Strong minds discuss ideas, average minds discuss events, weak minds discuss people. —Socrates
I have to remind myself constantly that gossip is inevitable. What I mean by that is there will always be people who talk about others. I’ve seen families, friends, and coworkers belittled and the divisive aftermath.
For me it started in school – 3rd grade from what I can recall. That was the age when we began to compare ourselves to others. I was talked about, even bullied for a time when particular aspects of my appearance weren’t viewed as acceptable in terms of society’s idea of physical beauty. For that reason, I didn’t enjoy school. It gave me an overwhelming sense of anxiety and self-doubt, that at times made it difficult to endure “normal” day-to-day social interactions. Yet, since I learned school was not something I could avoid permanently, I taught myself how fit in, how to be accepted, and ultimately how to be liked.
By high school, I was able to go to school without misery. Instead of being considered an outcast or the subject of gossip, I became part of the gossip factory. I came to believe that participating in gossip made me normal. But in retrospect, I see that all I was doing was devaluing others who were different. Gossip is an indirect way to feel better about yourself, while putting others down.
I gossiped, partly as a defense mechanism, hoping I would then not be talked about negatively. I didn’t want to risk losing my recent acceptance into the “in crowd”. I thought it would be satisfying to be liked but all it made me was a phony or poser, who was in no way genuine. I associated with people who were deceiving and manipulative; none of whom I talk to today.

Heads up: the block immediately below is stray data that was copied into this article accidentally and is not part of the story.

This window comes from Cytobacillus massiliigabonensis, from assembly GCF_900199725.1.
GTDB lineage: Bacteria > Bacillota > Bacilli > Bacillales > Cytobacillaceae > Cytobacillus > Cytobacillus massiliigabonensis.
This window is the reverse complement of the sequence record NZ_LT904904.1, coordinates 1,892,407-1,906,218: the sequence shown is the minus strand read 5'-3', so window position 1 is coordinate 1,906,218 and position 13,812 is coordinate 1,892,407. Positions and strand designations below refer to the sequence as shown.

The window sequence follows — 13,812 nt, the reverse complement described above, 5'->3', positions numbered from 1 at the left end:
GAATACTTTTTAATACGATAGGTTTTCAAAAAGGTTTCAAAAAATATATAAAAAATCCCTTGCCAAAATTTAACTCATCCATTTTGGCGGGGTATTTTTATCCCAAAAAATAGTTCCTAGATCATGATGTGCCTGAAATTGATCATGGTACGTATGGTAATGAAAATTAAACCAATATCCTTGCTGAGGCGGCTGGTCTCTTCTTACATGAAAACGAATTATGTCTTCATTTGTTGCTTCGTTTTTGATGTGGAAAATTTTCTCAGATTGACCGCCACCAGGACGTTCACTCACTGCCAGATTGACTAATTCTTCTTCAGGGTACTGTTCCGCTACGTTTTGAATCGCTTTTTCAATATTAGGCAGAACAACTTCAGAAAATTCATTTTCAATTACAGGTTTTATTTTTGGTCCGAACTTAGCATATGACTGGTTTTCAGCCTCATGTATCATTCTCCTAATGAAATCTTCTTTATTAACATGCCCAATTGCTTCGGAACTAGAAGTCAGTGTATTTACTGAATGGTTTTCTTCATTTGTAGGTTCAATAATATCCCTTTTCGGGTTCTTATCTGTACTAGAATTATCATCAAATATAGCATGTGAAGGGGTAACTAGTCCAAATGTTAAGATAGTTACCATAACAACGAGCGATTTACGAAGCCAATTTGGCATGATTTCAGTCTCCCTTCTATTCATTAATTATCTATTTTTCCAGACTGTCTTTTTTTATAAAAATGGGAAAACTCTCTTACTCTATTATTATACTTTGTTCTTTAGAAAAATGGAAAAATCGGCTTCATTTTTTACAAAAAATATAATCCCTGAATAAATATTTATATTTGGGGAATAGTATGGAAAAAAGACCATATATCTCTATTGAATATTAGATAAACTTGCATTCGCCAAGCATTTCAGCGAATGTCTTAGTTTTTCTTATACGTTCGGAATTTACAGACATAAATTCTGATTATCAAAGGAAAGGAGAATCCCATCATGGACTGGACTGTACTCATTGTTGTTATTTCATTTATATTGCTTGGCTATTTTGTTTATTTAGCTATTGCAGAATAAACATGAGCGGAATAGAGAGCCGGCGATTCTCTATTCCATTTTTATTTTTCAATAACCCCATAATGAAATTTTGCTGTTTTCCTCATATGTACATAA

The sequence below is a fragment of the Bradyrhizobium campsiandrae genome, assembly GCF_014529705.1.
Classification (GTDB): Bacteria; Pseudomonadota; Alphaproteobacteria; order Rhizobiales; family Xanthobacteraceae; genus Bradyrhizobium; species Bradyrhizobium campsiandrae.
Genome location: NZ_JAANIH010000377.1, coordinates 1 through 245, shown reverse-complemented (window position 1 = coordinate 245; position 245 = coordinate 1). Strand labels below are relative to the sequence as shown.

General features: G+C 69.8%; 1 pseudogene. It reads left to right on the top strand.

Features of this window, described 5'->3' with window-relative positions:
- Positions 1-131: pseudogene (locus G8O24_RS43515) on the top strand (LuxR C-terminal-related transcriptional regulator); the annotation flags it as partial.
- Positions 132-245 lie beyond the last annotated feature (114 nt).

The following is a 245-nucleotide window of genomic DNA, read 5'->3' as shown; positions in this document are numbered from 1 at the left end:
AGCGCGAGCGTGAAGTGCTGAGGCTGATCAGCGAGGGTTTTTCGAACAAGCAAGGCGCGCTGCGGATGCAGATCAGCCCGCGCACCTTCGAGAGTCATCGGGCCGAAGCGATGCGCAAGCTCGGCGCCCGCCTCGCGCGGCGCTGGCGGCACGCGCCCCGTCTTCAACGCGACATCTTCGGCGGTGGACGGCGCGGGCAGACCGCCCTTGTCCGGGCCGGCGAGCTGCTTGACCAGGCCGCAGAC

Over the years, I’ve labeled myself a victim; someone that had been mistreated. Believing this somehow made it seem that what I had done was ok…no big deal, everyone does it.
It’s said that sometimes after a traumatic accident people take stock of their life and often develop a different outlook. Well that’s how I would explain my experience. Shortly after my 22nd birthday life began to change for me. It was as if I was seeing myself from an alternative perspective, one that made me feel like an actor in a play. I had let the dramas in my life run the show. It’s time for me to stop feeling like a victim.
The energy that is invested in gossip can be used to focus on self-development instead. Now in time, I can maintain a good and humble spirit.